Insulin-stimulated glucose transport in rat adipose cells. Modulation of transporter intrinsic activity by isoproterenol and adenosine

H. G. Joost, T. M. Weber, S. W. Cushman, Ian Simpson

Research output: Contribution to journalArticle

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Abstract

The mechanism of modulation of insulin-stimulated glucose transport activity in isolated rat adipose cells by lipolytic and antilipolytic agents has been examined. We have measured glucose transport activity in intact cells with 3-O-methylglucose and in plasma membranes with D-glucose, and the concentration of glucose transporters in plasma membranes using a cytochalasin B binding assay. In intact cells, isoproterenol reduced insulin-stimulated transport activity by 60%. This effect was lost after cooling and washing the cells with homogenization buffer, and neither the concentration of glucose transporters nor transport activity in the plasma membranes differed from control. However, treatment of cells with KCN prior to homogenization preserved the isoproterenol effect through the fractionation procedure. Plasma membranes from these cells contained un unchanged number of transporters (31 ± 7, mean ± S.E., versus 31 ± 4 pmol/mg of protein in controls) but transported glucose at a reduced rate (19 ± 6 versus 48 ± 9 pmol/mg of protein/s). Conversely, incubation of intact cells in the presence of adenosine stimulated plasma membrane glucose transport activity compared to that in the absence of adenosine (44 ± 6 versus 36 ± 6 pmol/mg of protein/s). Kinetic studies of isoproterenol-inhibited glucose transport in plasma membranes revealed a 60% decrease in V(max) (2900 ± 350 versus 7200 ± 1000 pmol/mg of protein/s) and a small increase in K(m) (15.1 ± 1 versus 13.0 ± 0.6 mM). These data indicate that modifications of glucose transport activity produced by lipolytic and antilipolytic agents in intact adipose cells can be fully retained in plasma membranes isolated under appropriate conditions. Furthermore, the effects of these agents occur through a modification of the glucose transporter intrinsic activity.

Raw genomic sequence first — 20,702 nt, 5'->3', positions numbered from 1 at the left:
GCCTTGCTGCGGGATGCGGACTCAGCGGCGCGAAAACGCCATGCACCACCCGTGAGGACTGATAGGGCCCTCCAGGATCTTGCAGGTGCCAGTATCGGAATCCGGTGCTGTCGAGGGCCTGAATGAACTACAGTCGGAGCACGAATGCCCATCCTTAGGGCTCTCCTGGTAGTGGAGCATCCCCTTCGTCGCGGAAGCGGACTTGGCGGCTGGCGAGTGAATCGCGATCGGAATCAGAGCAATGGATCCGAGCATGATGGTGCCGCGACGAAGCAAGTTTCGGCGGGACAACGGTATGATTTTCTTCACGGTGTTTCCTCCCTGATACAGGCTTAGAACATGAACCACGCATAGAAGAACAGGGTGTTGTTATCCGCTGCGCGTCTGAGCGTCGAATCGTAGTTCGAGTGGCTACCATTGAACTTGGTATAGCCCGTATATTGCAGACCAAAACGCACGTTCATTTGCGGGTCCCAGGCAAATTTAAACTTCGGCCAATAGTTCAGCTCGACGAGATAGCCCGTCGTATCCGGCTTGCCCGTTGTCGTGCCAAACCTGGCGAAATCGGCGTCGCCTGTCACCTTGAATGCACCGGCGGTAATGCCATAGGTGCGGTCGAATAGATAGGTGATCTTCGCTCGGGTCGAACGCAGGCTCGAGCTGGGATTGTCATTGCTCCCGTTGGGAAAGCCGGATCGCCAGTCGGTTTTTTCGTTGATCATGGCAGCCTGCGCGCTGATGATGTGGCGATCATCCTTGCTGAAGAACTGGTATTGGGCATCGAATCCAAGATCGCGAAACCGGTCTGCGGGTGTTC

Original languageEnglish (US)
Pages (from-to)10033-10036
Number of pages4
JournalJournal of Biological Chemistry
Volume261
Issue number22